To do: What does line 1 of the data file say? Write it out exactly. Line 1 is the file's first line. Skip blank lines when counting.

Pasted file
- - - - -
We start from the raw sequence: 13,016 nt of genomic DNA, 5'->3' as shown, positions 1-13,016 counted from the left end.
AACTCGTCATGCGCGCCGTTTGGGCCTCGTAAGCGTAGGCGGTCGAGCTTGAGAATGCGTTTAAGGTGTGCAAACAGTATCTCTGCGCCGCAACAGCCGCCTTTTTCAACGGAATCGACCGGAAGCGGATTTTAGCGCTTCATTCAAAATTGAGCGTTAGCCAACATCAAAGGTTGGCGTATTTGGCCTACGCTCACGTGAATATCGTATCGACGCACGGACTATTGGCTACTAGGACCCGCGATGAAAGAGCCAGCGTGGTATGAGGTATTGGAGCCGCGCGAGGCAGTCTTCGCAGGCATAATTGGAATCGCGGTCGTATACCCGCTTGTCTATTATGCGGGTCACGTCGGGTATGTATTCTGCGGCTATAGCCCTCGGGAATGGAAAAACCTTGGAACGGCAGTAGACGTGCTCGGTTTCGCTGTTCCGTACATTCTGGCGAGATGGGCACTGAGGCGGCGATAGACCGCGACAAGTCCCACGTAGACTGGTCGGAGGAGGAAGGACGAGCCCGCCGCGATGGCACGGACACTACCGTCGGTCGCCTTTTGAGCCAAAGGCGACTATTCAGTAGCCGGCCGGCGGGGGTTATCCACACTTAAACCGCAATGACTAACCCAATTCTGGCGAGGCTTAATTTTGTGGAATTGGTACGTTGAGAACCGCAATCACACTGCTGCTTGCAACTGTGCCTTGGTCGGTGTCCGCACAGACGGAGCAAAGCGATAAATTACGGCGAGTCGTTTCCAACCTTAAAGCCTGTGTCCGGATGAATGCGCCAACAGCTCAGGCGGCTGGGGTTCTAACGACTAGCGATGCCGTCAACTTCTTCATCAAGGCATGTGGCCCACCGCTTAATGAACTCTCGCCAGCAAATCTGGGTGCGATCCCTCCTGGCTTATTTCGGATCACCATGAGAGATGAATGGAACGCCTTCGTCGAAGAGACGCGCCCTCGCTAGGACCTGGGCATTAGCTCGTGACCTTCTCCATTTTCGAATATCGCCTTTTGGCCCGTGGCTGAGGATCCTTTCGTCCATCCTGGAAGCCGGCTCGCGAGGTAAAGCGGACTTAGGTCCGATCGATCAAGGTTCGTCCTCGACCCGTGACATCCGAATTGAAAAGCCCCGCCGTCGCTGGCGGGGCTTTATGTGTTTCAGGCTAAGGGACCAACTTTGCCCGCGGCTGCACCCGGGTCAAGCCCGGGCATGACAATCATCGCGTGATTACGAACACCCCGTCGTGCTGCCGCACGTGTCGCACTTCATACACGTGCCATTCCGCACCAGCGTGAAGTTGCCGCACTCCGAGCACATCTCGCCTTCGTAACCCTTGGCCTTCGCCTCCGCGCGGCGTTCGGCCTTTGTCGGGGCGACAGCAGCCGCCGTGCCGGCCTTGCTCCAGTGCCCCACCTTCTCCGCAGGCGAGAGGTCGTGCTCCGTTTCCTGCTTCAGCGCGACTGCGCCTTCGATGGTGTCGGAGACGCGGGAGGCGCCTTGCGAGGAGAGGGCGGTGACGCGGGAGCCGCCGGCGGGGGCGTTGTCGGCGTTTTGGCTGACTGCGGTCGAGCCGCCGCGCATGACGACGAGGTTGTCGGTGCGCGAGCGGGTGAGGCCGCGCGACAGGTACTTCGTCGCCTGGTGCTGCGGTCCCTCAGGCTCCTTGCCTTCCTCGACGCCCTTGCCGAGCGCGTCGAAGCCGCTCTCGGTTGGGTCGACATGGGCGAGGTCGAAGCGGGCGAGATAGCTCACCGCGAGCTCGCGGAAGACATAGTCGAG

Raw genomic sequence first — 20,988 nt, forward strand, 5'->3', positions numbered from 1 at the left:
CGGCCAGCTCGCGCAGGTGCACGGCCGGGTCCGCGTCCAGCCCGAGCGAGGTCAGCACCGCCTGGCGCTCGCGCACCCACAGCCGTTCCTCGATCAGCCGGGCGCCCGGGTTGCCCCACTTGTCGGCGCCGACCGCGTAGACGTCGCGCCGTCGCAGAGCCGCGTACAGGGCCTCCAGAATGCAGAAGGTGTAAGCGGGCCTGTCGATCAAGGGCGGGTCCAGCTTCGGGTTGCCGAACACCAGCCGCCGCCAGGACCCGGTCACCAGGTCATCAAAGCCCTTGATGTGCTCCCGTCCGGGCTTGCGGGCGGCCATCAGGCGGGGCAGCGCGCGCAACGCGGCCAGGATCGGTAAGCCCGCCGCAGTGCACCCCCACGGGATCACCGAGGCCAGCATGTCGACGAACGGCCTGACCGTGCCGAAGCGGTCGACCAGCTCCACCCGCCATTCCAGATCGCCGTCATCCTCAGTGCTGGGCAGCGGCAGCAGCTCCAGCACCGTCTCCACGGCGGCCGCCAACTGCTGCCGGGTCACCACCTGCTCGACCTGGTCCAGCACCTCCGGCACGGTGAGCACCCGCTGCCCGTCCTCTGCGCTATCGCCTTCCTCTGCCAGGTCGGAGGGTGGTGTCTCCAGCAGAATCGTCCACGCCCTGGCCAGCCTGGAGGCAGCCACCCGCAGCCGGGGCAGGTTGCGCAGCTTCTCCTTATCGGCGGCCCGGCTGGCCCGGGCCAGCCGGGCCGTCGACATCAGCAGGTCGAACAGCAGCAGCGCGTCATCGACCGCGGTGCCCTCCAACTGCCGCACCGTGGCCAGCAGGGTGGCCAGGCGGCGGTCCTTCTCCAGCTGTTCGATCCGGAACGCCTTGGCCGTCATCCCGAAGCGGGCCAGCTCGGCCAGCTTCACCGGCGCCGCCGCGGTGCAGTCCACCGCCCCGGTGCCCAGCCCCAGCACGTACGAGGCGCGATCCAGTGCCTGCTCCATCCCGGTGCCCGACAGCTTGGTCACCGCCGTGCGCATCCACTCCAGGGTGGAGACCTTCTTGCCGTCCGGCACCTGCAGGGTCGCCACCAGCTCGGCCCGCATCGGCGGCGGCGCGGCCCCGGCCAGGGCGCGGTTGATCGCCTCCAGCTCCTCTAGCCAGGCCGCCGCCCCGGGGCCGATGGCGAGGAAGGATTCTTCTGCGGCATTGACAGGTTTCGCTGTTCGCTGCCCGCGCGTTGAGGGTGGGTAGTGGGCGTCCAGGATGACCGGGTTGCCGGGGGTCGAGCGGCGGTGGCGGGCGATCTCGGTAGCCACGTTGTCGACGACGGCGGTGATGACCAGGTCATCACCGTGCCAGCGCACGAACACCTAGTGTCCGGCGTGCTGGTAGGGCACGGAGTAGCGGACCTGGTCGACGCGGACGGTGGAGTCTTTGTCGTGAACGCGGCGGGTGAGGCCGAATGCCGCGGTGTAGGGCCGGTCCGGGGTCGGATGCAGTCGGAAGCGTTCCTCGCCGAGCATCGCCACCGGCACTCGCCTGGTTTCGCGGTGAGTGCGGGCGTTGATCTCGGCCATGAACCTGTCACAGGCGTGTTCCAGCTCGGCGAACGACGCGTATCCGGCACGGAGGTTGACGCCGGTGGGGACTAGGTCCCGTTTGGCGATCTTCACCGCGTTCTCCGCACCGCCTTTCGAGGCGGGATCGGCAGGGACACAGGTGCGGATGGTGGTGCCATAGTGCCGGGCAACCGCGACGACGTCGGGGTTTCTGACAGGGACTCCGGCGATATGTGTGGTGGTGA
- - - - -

We start from the raw sequence: 13,016 nt of genomic DNA, 5'->3' as shown, positions 1-13,016 counted from the left end.